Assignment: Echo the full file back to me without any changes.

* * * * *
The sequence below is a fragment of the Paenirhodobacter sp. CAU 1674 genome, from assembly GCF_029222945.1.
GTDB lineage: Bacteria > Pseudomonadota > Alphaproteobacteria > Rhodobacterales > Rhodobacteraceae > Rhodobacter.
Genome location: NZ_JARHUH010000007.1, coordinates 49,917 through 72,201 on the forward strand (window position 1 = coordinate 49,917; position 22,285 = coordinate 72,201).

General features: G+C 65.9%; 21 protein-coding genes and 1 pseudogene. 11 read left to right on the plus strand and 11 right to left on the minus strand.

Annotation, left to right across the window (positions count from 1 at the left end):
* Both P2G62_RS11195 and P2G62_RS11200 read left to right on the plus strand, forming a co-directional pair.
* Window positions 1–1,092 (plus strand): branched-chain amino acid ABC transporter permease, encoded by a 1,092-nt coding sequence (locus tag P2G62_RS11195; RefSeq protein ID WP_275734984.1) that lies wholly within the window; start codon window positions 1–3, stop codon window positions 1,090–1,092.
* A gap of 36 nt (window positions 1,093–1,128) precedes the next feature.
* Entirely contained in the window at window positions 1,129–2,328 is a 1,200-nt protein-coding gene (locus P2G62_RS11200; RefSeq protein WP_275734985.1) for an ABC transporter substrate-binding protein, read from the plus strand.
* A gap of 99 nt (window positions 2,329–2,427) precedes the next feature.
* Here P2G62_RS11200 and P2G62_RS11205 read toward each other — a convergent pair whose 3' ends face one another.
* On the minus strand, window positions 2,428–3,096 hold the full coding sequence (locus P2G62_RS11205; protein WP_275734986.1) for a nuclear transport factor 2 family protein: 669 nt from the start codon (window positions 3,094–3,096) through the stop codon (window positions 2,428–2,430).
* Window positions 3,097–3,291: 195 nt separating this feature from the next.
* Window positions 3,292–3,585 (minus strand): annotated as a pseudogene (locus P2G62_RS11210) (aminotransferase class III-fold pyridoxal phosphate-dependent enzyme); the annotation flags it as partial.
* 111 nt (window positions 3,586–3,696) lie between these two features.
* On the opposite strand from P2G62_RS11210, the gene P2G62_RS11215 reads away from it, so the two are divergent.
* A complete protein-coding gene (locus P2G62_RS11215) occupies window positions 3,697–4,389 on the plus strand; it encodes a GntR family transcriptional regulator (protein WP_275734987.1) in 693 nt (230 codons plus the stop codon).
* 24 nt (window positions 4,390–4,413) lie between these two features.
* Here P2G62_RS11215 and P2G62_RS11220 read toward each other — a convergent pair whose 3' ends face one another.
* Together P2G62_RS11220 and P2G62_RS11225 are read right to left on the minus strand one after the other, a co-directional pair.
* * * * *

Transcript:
The sequence below is a fragment of the Paenirhodobacter sp. CAU 1674 genome, from assembly GCF_029222945.1.
GTDB lineage: Bacteria > Pseudomonadota > Alphaproteobacteria > Rhodobacterales > Rhodobacteraceae > Rhodobacter.
Genome location: NZ_JARHUH010000007.1, coordinates 49,917 through 72,201 on the forward strand (window position 1 = coordinate 49,917; position 22,285 = coordinate 72,201).

General features: G+C 65.9%; 21 protein-coding genes and 1 pseudogene. 11 read left to right on the plus strand and 11 right to left on the minus strand.

Annotation, left to right across the window (positions count from 1 at the left end):
* Both P2G62_RS11195 and P2G62_RS11200 read left to right on the plus strand, forming a co-directional pair.
* Window positions 1–1,092 (plus strand): branched-chain amino acid ABC transporter permease, encoded by a 1,092-nt coding sequence (locus tag P2G62_RS11195; RefSeq protein ID WP_275734984.1) that lies wholly within the window; start codon window positions 1–3, stop codon window positions 1,090–1,092.
* A gap of 36 nt (window positions 1,093–1,128) precedes the next feature.
* Entirely contained in the window at window positions 1,129–2,328 is a 1,200-nt protein-coding gene (locus P2G62_RS11200; RefSeq protein WP_275734985.1) for an ABC transporter substrate-binding protein, read from the plus strand.
* A gap of 99 nt (window positions 2,329–2,427) precedes the next feature.
* Here P2G62_RS11200 and P2G62_RS11205 read toward each other — a convergent pair whose 3' ends face one another.
* On the minus strand, window positions 2,428–3,096 hold the full coding sequence (locus P2G62_RS11205; protein WP_275734986.1) for a nuclear transport factor 2 family protein: 669 nt from the start codon (window positions 3,094–3,096) through the stop codon (window positions 2,428–2,430).
* Window positions 3,097–3,291: 195 nt separating this feature from the next.
* Window positions 3,292–3,585 (minus strand): annotated as a pseudogene (locus P2G62_RS11210) (aminotransferase class III-fold pyridoxal phosphate-dependent enzyme); the annotation flags it as partial.
* 111 nt (window positions 3,586–3,696) lie between these two features.
* On the opposite strand from P2G62_RS11210, the gene P2G62_RS11215 reads away from it, so the two are divergent.
* A complete protein-coding gene (locus P2G62_RS11215) occupies window positions 3,697–4,389 on the plus strand; it encodes a GntR family transcriptional regulator (protein WP_275734987.1) in 693 nt (230 codons plus the stop codon).
* 24 nt (window positions 4,390–4,413) lie between these two features.
* Here P2G62_RS11215 and P2G62_RS11220 read toward each other — a convergent pair whose 3' ends face one another.
* Together P2G62_RS11220 and P2G62_RS11225 are read right to left on the minus strand one after the other, a co-directional pair.